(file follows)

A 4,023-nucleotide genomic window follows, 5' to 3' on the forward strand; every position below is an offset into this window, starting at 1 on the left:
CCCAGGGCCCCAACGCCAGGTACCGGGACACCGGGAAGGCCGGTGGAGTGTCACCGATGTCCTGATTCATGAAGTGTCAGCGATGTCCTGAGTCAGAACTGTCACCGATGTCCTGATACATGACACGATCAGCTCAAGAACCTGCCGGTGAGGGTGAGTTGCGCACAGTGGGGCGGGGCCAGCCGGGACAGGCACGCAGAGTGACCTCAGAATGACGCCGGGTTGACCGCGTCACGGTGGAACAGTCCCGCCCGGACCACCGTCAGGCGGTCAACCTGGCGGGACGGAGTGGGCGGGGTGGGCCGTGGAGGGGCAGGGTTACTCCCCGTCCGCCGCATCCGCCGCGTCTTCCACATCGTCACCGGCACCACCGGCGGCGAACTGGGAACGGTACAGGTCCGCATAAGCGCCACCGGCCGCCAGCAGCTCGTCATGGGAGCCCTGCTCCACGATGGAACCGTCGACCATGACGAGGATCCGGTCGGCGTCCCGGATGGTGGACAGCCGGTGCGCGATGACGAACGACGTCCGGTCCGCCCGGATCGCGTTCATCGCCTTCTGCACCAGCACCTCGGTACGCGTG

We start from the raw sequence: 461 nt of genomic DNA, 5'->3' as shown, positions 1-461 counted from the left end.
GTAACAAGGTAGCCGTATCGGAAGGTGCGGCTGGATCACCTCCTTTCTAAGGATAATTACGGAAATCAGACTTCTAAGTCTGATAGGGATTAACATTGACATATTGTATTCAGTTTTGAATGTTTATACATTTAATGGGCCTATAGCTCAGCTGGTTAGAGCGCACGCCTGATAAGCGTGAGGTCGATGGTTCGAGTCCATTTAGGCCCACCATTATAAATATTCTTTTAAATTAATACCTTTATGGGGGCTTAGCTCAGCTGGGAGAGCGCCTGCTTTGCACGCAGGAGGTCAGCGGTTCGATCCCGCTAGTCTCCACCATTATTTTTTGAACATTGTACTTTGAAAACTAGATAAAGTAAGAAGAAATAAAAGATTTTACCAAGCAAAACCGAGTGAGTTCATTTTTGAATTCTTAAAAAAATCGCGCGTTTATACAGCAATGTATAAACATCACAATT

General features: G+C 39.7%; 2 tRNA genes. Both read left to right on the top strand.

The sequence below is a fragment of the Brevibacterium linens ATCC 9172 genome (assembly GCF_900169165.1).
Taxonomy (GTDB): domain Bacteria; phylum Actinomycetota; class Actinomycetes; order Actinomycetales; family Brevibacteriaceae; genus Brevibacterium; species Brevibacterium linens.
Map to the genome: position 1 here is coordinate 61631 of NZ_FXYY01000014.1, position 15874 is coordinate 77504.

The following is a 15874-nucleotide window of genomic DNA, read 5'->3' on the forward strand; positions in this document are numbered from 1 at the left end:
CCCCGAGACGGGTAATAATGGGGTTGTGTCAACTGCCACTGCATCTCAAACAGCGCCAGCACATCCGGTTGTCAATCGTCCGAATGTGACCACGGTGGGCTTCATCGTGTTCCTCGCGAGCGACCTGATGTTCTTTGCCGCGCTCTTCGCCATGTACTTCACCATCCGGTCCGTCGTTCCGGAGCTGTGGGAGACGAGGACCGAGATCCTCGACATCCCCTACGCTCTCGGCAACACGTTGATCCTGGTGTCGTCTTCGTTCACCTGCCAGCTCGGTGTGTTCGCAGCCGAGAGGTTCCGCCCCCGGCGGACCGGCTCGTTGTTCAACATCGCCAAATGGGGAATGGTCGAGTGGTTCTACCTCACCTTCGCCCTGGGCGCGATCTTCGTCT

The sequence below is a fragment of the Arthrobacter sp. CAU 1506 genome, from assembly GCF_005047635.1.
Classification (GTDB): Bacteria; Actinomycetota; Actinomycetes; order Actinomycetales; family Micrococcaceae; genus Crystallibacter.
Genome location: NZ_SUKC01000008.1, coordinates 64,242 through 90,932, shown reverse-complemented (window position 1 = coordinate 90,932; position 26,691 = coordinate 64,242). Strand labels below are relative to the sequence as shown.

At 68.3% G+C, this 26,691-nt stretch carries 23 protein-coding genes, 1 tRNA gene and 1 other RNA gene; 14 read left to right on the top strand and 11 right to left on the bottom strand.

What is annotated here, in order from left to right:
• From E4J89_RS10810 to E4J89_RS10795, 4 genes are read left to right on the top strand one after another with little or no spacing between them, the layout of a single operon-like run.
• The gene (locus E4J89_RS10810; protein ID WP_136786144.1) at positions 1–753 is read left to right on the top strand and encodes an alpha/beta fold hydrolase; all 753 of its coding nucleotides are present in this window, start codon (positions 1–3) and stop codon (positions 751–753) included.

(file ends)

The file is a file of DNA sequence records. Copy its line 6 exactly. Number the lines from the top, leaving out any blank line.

The sequence below is a fragment of the Brevibacterium linens ATCC 9172 genome (assembly GCF_900169165.1).